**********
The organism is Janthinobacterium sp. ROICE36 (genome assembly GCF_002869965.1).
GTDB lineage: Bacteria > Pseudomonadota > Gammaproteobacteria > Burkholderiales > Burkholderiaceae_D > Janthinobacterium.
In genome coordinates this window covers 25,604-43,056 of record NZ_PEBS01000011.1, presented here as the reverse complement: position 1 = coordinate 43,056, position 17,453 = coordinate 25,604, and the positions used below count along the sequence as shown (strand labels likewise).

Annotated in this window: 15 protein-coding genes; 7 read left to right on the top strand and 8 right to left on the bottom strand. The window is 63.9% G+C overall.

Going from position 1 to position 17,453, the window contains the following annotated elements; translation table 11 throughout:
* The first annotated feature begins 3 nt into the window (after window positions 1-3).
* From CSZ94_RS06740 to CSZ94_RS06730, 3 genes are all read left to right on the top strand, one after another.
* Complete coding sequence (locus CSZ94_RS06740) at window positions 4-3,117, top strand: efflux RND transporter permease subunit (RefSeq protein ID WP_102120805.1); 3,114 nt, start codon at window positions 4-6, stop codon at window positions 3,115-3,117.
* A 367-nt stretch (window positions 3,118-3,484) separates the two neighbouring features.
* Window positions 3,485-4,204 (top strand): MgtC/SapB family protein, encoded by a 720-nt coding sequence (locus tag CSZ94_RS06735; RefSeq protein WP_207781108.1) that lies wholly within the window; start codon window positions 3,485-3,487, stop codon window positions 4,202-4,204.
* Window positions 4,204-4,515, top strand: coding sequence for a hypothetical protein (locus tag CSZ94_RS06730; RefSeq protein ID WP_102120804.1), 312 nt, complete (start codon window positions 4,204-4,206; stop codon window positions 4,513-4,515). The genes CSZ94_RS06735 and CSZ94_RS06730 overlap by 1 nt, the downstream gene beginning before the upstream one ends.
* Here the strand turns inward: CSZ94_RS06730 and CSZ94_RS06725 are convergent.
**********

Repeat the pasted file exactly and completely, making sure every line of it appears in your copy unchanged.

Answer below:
The organism is Janthinobacterium sp. ROICE36 (genome assembly GCF_002869965.1).
GTDB lineage: Bacteria > Pseudomonadota > Gammaproteobacteria > Burkholderiales > Burkholderiaceae_D > Janthinobacterium.
In genome coordinates this window covers 25,604-43,056 of record NZ_PEBS01000011.1, presented here as the reverse complement: position 1 = coordinate 43,056, position 17,453 = coordinate 25,604, and the positions used below count along the sequence as shown (strand labels likewise).

Annotated in this window: 15 protein-coding genes; 7 read left to right on the top strand and 8 right to left on the bottom strand. The window is 63.9% G+C overall.

Going from position 1 to position 17,453, the window contains the following annotated elements; translation table 11 throughout:
* The first annotated feature begins 3 nt into the window (after window positions 1-3).
* From CSZ94_RS06740 to CSZ94_RS06730, 3 genes are all read left to right on the top strand, one after another.
* Complete coding sequence (locus CSZ94_RS06740) at window positions 4-3,117, top strand: efflux RND transporter permease subunit (RefSeq protein ID WP_102120805.1); 3,114 nt, start codon at window positions 4-6, stop codon at window positions 3,115-3,117.
* A 367-nt stretch (window positions 3,118-3,484) separates the two neighbouring features.
* Window positions 3,485-4,204 (top strand): MgtC/SapB family protein, encoded by a 720-nt coding sequence (locus tag CSZ94_RS06735; RefSeq protein WP_207781108.1) that lies wholly within the window; start codon window positions 3,485-3,487, stop codon window positions 4,202-4,204.
* Window positions 4,204-4,515, top strand: coding sequence for a hypothetical protein (locus tag CSZ94_RS06730; RefSeq protein ID WP_102120804.1), 312 nt, complete (start codon window positions 4,204-4,206; stop codon window positions 4,513-4,515). The genes CSZ94_RS06735 and CSZ94_RS06730 overlap by 1 nt, the downstream gene beginning before the upstream one ends.
* Here the strand turns inward: CSZ94_RS06730 and CSZ94_RS06725 are convergent.